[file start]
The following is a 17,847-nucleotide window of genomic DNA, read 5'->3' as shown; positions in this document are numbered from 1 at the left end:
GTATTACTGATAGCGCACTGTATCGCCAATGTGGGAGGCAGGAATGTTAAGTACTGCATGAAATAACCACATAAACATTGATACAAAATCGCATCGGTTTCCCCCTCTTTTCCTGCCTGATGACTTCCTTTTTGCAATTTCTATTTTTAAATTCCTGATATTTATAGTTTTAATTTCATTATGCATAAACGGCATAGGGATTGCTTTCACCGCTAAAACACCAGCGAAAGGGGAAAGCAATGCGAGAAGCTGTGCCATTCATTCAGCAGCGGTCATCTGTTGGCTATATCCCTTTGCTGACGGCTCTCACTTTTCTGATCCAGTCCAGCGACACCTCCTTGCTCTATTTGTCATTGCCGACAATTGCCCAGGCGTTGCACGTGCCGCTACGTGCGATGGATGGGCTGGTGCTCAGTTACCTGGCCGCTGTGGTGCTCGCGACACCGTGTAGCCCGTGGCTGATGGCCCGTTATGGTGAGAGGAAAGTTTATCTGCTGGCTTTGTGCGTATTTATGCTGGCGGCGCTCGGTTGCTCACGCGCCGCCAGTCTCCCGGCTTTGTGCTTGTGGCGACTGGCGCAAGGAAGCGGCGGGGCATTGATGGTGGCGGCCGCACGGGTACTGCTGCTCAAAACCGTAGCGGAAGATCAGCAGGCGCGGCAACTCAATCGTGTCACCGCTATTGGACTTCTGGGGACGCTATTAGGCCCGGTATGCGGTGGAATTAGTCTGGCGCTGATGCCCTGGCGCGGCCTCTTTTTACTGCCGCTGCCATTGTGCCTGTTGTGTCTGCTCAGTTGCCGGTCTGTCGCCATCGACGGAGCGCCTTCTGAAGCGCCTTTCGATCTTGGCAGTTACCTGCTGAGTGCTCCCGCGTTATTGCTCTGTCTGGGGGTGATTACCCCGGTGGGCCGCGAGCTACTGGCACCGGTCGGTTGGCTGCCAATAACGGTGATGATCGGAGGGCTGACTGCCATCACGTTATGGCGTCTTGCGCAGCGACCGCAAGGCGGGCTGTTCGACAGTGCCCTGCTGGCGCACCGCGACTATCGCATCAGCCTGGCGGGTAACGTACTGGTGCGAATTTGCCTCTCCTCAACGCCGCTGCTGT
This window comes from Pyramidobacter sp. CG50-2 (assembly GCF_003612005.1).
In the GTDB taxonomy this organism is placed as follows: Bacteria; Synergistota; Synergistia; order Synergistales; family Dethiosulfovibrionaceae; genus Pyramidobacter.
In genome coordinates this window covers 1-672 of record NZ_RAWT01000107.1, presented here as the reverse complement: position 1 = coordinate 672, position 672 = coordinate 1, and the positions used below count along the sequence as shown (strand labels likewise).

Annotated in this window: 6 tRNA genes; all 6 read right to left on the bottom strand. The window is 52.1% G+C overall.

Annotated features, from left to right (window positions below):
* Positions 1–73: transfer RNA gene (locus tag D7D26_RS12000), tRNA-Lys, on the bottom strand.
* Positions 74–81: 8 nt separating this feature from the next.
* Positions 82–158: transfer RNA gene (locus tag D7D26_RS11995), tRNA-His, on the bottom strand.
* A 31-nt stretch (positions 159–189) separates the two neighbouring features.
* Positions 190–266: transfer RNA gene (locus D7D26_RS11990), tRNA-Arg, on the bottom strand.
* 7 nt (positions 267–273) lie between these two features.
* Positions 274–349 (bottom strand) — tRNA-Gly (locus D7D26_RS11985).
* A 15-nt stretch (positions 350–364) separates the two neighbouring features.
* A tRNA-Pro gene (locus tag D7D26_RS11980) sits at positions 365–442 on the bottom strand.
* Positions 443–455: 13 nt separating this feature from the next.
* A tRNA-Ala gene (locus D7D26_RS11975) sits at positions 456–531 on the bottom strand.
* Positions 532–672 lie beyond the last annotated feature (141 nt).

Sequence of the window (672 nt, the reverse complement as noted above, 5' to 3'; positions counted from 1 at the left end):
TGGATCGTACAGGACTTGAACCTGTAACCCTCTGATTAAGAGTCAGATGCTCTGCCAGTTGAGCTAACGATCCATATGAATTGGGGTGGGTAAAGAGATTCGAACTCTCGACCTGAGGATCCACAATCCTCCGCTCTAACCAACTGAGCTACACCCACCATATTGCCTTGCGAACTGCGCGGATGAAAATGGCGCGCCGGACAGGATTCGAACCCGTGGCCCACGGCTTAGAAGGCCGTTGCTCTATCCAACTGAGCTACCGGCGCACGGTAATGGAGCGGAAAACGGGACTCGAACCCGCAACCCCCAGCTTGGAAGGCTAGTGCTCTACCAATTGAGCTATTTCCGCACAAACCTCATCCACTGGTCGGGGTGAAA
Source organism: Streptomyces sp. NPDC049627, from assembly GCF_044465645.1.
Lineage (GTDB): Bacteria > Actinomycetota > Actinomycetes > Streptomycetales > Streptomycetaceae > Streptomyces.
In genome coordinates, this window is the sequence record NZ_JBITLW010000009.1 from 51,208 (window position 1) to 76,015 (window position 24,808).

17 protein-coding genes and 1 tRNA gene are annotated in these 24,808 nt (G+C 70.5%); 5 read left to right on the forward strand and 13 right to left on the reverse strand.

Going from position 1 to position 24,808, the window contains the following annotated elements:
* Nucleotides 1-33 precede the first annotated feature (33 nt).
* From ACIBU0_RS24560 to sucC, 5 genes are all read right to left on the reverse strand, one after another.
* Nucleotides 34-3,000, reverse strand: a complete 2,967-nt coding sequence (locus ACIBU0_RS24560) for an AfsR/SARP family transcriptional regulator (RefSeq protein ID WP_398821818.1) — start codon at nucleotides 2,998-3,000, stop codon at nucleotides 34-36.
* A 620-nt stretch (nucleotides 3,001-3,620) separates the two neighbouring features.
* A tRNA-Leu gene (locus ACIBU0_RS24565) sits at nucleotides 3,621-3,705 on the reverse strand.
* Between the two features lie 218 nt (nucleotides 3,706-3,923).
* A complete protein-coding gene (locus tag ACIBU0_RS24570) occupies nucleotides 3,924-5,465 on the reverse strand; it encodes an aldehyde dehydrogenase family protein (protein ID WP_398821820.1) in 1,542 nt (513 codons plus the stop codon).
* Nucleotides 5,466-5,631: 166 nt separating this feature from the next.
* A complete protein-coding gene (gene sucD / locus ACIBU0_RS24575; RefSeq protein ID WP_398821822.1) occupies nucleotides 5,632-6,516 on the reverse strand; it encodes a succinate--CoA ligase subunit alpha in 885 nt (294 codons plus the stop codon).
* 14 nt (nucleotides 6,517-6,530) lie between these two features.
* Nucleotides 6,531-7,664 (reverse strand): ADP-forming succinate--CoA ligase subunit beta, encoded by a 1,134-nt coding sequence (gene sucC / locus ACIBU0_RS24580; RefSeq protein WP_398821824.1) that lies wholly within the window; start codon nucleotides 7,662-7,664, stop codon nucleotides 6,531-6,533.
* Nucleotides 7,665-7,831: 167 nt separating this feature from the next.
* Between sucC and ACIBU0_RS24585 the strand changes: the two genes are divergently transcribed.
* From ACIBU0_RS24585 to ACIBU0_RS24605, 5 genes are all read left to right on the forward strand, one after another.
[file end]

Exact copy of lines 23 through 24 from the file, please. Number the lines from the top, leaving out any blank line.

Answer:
Lineage (GTDB): Bacteria > Actinomycetota > Actinomycetes > Streptomycetales > Streptomycetaceae > Streptomyces.
In genome coordinates, this window is the sequence record NZ_JBITLW010000009.1 from 51,208 (window position 1) to 76,015 (window position 24,808).